Google’s calculator function is far more powerful than most people realise. As well as doing basic maths (5+6 or 3*2) it can do logarithmic calculations, and it knows constants (like e and pi), as well as functions like Cos and Sin. Google can also translate numbers into binary code – try typing ’12*3 in binary’.
2. Site search
By using the ‘site:’ keyword, you can make Google only return results from one site. So for example, you could search for “site:bbc.news.co.uk manchester united” and only get stories on Manchester United from the BBC website.
Currency conversions and unit conversions can be found by using the syntax: <amount> <unit1> in <unit2>. So for example, you could type ’1 GBP in USD’, ’20 C in F’ or ’15 inches in cm’ and get an instant answer.
4. Time zones
Search for ‘time in <place>’ and you will get the local time for that place, as well as the time zone it is in.
A quick way to translate foreign words is to type ‘translate <word> to <language>’. So for example, ‘translate pomme to english’ returns the result apple, and ‘translate pomme to spanish’ returns the result ‘manzana’.
6. Search for a specific file type
If you know you are looking for a PDF or a Word file, you can search for specific file types by typing ‘<search term> filetype:pdf’ or ‘<search term> filetype:doc’
7. Check flight status
If you type in a flight number, the top result is the details of the flight and its status. So, for example, typing in BA 335 reveals that British Airways flight 335 departs Paris at 15.45 today and arrives at Heathrow Terminal 5 at 15.48 local time.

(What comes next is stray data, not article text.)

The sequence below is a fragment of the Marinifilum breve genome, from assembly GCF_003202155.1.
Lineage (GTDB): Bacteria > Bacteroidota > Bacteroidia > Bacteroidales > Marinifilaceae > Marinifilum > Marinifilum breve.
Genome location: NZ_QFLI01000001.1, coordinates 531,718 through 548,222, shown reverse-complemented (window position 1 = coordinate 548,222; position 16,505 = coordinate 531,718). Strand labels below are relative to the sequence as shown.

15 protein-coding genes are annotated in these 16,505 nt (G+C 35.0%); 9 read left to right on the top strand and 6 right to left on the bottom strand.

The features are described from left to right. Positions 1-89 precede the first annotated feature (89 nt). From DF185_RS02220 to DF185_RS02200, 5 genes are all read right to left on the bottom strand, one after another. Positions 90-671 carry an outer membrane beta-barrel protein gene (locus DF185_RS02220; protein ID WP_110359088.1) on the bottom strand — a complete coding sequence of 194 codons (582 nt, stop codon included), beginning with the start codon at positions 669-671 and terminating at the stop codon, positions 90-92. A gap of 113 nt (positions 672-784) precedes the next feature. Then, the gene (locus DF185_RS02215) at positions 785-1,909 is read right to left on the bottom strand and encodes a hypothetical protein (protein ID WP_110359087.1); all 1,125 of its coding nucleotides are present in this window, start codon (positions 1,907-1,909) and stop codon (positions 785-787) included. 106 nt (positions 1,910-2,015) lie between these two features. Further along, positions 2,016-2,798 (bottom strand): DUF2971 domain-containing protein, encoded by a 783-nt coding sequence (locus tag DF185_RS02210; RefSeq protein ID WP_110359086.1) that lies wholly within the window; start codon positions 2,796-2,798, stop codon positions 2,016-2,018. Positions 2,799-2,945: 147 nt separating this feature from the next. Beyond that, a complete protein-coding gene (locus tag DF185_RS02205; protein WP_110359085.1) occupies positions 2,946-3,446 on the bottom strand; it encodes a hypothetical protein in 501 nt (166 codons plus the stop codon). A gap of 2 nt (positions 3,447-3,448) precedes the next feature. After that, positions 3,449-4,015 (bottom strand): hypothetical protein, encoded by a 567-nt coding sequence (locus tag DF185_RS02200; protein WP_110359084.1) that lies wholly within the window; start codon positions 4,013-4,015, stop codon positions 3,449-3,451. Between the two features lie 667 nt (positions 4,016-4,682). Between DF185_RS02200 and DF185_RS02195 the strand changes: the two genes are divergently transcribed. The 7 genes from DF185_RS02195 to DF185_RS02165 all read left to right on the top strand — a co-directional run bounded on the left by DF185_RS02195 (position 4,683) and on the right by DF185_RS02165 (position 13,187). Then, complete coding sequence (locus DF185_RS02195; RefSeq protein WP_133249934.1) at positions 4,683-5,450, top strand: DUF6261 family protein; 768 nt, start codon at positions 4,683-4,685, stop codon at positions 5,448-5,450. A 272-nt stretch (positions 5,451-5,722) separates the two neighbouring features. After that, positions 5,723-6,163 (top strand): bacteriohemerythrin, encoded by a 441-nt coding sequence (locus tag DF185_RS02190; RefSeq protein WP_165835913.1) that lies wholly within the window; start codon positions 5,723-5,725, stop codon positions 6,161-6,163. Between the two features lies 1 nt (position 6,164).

8. Search for local film showings
Search for film showings in your area by typing ‘films’ or ‘movies’ followed by your postcode. In the UK, this only narrows it down to your town or city. In the US this is more accurate, as results are displayed according to zip-code.
9. Weather forecasts
Type the name of a city followed by ‘forecast’, and Google will tell you the weather today, including levels of precipitation, humidity and wind, as well as the forecast for the next week, based on data from The Weather Channel.
10. Exclude search terms
When you’re enter a search term that has a second meaning, or a close association with something else, it can be difficult to find the results you want. Exclude irrelevant results using the ‘-’ sign. So for searches for ‘apple’ where the word ‘iPhone’ is not used, enter ‘apple -iPhone’.
11. Public data
To see trends for population and unemployment rates of different cities andcounties, type ‘population’ or ‘unemployment rate’ followed by the location. So for example, typing ‘unemployment rate uk’ returns the answer 7.7 percent, and shows a graph of unemployment rates over the last 10 years
12. Related search
To search for web pages that have similar content to a given site, type ‘related:’ followed by the website address into the Google search box. For example, typing ‘related:telegraph.co.uk’ gives a list of other UK newspaper websites.
13. Package tracking
If you have a package tracking number from the USPS, UPS or FedEx, simply plug it into Google Search and it will provide a convenient link for you.
Google’s dictionary function allows you to type define:term and get definitions of words. So a search for define:discombobulated tells you that it is the past participle, past tense of discombobulate, which means to disconcert or confuse.
15. Barrel Roll & Zerg Rush
Simply type “do a barrel roll” or “zerg rush” into the search bar and Google dutifully obeys. Warning: these Google tricks are known to make grown men squeal with delight. Works only on Firefox and Google Chrome web browser.